A class of effects only partly taken into account in MHB is due to the
action of the degree 2 external and centrifugal potentials on the deformations
induced by these potentials. They will be referred to as second-order effects
in the following for obvious reasons, since computations of the nutations
consider ordinarily the first-order effects, namely, the torque exerted by
the tesseral tidal potential *V*_{21} on the ellipsoidal Earth, plus the
inertial effects of the deformations produced by *V*_{21} and by the
centrifugal potential associated with wobbles induced by the tesseral
potential. The torque is thus computed on the static shape of the Earth,
while the much smaller torque resulting from the action of the potential
on the variations induced by the potential in the shape of the Earth
is missing.

Several studies have investigated the second-order effects on the Earth's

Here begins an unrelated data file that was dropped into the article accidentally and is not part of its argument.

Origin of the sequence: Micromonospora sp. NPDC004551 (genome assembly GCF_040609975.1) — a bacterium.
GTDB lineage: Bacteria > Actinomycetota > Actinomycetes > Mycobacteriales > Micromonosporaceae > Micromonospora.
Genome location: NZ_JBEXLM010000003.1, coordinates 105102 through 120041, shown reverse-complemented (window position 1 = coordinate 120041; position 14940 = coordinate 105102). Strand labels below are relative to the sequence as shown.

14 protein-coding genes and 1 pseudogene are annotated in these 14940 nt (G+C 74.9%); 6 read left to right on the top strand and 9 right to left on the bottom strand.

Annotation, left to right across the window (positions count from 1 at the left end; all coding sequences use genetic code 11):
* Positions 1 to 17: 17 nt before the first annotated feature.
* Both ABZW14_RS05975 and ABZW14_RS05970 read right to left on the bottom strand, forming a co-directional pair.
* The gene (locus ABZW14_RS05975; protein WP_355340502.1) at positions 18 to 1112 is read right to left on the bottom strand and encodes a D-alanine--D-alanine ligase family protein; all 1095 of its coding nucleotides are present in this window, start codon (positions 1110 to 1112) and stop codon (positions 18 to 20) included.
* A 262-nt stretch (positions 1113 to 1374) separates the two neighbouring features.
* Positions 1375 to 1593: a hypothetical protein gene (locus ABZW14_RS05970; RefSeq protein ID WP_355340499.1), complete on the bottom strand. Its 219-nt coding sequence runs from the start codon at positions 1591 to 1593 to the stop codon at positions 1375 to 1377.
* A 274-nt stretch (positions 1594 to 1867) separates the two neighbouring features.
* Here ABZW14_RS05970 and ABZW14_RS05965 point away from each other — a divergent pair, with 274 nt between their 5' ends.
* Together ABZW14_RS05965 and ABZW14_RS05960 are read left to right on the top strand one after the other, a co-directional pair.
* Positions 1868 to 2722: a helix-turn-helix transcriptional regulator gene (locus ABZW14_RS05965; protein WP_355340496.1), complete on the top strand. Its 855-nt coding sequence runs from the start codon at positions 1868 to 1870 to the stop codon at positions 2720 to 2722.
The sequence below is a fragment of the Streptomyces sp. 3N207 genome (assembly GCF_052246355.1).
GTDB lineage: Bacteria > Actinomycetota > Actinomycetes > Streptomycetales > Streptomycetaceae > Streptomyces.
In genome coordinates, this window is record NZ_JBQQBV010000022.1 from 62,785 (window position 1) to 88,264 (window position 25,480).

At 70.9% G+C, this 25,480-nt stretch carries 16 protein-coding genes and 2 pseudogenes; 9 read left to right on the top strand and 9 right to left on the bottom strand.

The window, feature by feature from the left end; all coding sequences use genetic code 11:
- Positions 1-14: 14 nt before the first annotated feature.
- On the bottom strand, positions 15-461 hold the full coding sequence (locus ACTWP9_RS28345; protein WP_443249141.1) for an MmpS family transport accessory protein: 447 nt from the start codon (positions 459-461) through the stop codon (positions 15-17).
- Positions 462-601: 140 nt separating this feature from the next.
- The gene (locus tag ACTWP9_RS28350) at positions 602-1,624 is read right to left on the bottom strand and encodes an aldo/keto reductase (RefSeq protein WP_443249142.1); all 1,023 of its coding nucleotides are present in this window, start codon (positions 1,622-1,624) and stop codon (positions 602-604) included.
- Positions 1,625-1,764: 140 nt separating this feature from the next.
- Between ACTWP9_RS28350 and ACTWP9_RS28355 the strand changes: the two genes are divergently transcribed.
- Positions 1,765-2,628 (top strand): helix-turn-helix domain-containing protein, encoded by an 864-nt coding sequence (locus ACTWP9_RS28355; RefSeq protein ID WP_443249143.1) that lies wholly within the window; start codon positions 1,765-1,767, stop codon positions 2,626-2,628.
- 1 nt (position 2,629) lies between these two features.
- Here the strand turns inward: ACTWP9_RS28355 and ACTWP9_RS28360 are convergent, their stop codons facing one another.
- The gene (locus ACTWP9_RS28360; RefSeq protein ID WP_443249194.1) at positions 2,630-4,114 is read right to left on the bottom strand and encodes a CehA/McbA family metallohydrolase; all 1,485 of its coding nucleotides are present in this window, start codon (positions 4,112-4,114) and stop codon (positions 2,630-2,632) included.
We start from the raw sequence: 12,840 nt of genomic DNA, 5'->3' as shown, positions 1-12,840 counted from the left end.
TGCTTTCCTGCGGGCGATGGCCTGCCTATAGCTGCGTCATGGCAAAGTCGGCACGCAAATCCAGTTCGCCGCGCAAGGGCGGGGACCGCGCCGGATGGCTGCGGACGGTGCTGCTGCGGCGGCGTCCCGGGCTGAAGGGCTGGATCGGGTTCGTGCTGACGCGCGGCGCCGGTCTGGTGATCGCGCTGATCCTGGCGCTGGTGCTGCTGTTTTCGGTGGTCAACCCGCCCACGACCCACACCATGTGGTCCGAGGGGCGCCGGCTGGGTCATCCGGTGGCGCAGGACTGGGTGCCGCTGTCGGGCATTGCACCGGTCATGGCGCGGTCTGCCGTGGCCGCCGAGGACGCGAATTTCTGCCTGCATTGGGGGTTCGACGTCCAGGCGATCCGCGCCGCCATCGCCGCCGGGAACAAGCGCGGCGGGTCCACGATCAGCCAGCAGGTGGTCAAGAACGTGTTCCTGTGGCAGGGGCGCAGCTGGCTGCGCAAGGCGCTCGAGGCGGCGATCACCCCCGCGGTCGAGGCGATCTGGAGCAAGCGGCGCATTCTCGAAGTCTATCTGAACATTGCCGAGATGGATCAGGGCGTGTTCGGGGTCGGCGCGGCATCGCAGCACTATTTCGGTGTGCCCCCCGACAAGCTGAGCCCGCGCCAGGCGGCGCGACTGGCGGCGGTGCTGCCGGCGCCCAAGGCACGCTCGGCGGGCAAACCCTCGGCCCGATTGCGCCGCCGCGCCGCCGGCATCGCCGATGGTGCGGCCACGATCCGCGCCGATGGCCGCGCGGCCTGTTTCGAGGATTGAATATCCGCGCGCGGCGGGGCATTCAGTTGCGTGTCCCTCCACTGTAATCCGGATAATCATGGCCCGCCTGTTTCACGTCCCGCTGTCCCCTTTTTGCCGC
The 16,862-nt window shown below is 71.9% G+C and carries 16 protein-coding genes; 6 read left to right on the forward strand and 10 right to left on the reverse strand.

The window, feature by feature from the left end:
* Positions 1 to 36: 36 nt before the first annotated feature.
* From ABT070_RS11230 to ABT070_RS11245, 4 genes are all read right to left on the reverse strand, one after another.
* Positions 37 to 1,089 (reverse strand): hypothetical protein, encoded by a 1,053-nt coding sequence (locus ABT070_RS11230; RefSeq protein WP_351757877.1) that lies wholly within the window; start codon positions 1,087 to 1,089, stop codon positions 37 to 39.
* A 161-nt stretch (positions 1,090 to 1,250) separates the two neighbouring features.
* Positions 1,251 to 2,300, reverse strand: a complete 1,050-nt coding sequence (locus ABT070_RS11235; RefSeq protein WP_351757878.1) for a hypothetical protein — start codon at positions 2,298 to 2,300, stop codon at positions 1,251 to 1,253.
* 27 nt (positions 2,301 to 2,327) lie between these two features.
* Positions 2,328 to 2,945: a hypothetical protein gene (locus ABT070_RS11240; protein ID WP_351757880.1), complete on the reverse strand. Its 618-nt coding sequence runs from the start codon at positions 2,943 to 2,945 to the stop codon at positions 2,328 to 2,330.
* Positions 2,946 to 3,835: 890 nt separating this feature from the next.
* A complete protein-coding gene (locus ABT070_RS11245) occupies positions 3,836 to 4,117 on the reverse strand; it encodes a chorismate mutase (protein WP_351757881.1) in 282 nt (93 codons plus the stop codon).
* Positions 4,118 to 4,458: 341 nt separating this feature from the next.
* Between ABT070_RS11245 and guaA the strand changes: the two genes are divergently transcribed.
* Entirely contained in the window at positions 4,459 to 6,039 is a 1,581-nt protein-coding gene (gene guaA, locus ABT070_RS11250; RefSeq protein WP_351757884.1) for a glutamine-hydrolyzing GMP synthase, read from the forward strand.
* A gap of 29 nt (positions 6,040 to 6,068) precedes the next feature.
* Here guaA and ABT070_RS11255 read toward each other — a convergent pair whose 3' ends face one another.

nutation due to the action of the tesseral potential *V*_{21} on the time
dependent increments to the Earth's flattening produced by the zonal part
of the tidal potential. Studies by Souchay & Folgueira (1999) yielded
an estimated contribution of about 170 as to the coefficient of the
18.6-yr nutation in longitude from the zonal tidal deformations. Their
approach was to compute the increments to a rigid Earth nutation that would
result on adding to the ellipticity of the rigid Earth the time dependent
contributions to ellipticity from the zonal tidal deformations of a nonrigid
Earth. Both MHB and Lambert & Capitaine (2004) made computations of the same
effect based on deformable Earth models with fluid core (with mantle
anelasticity and ocean tide contributions to deformation taken into account
in the former) and obtained results of the same order; MHB considered in
addition the second order contribution to nutation from the action of the
tesseral potential on deformations produced by the sectorial potential.
Considering the precision of the nutation observations as well as the
accuracies of the rigid Earth theories, it is clearly important that second
order contributions of the order indicated above be carefully investigated
and taken into account.